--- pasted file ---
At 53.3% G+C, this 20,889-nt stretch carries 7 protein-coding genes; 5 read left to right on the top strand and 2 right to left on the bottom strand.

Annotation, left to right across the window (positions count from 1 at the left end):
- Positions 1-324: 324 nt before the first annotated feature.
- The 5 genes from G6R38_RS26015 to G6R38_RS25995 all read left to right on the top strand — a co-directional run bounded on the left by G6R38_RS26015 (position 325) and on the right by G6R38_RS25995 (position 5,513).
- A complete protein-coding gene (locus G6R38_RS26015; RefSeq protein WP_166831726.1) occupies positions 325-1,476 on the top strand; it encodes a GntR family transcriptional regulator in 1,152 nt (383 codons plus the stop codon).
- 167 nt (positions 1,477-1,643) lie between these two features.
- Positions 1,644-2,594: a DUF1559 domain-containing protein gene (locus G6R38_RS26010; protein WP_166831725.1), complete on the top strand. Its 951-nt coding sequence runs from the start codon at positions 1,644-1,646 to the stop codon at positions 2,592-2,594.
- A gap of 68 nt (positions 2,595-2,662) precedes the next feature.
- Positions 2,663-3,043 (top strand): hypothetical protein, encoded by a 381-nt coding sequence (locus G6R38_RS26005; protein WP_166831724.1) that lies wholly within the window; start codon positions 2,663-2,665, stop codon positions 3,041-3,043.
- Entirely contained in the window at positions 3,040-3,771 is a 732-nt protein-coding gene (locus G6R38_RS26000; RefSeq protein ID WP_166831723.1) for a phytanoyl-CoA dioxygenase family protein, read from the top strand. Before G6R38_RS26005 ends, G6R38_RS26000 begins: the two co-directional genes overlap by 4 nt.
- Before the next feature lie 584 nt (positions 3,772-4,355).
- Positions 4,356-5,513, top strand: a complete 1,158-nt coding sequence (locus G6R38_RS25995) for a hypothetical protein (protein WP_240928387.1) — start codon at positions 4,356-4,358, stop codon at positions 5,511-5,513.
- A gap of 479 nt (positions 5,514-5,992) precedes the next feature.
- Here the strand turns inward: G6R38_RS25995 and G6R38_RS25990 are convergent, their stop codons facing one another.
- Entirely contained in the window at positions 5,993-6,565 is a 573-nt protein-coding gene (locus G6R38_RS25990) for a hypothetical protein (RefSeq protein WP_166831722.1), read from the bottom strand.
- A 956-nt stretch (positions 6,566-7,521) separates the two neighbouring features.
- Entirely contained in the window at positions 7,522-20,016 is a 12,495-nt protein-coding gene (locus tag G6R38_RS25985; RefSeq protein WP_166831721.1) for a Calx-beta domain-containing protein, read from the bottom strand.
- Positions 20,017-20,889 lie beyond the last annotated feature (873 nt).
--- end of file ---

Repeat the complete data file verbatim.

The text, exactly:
At 53.3% G+C, this 20,889-nt stretch carries 7 protein-coding genes; 5 read left to right on the top strand and 2 right to left on the bottom strand.

Annotation, left to right across the window (positions count from 1 at the left end):
- Positions 1-324: 324 nt before the first annotated feature.
- The 5 genes from G6R38_RS26015 to G6R38_RS25995 all read left to right on the top strand — a co-directional run bounded on the left by G6R38_RS26015 (position 325) and on the right by G6R38_RS25995 (position 5,513).
- A complete protein-coding gene (locus G6R38_RS26015; RefSeq protein WP_166831726.1) occupies positions 325-1,476 on the top strand; it encodes a GntR family transcriptional regulator in 1,152 nt (383 codons plus the stop codon).
- 167 nt (positions 1,477-1,643) lie between these two features.
- Positions 1,644-2,594: a DUF1559 domain-containing protein gene (locus G6R38_RS26010; protein WP_166831725.1), complete on the top strand. Its 951-nt coding sequence runs from the start codon at positions 1,644-1,646 to the stop codon at positions 2,592-2,594.
- A gap of 68 nt (positions 2,595-2,662) precedes the next feature.
- Positions 2,663-3,043 (top strand): hypothetical protein, encoded by a 381-nt coding sequence (locus G6R38_RS26005; protein WP_166831724.1) that lies wholly within the window; start codon positions 2,663-2,665, stop codon positions 3,041-3,043.
- Entirely contained in the window at positions 3,040-3,771 is a 732-nt protein-coding gene (locus G6R38_RS26000; RefSeq protein ID WP_166831723.1) for a phytanoyl-CoA dioxygenase family protein, read from the top strand. Before G6R38_RS26005 ends, G6R38_RS26000 begins: the two co-directional genes overlap by 4 nt.
- Before the next feature lie 584 nt (positions 3,772-4,355).
- Positions 4,356-5,513, top strand: a complete 1,158-nt coding sequence (locus G6R38_RS25995) for a hypothetical protein (protein WP_240928387.1) — start codon at positions 4,356-4,358, stop codon at positions 5,511-5,513.
- A gap of 479 nt (positions 5,514-5,992) precedes the next feature.
- Here the strand turns inward: G6R38_RS25995 and G6R38_RS25990 are convergent, their stop codons facing one another.
- Entirely contained in the window at positions 5,993-6,565 is a 573-nt protein-coding gene (locus G6R38_RS25990) for a hypothetical protein (RefSeq protein WP_166831722.1), read from the bottom strand.
- A 956-nt stretch (positions 6,566-7,521) separates the two neighbouring features.
- Entirely contained in the window at positions 7,522-20,016 is a 12,495-nt protein-coding gene (locus tag G6R38_RS25985; RefSeq protein WP_166831721.1) for a Calx-beta domain-containing protein, read from the bottom strand.
- Positions 20,017-20,889 lie beyond the last annotated feature (873 nt).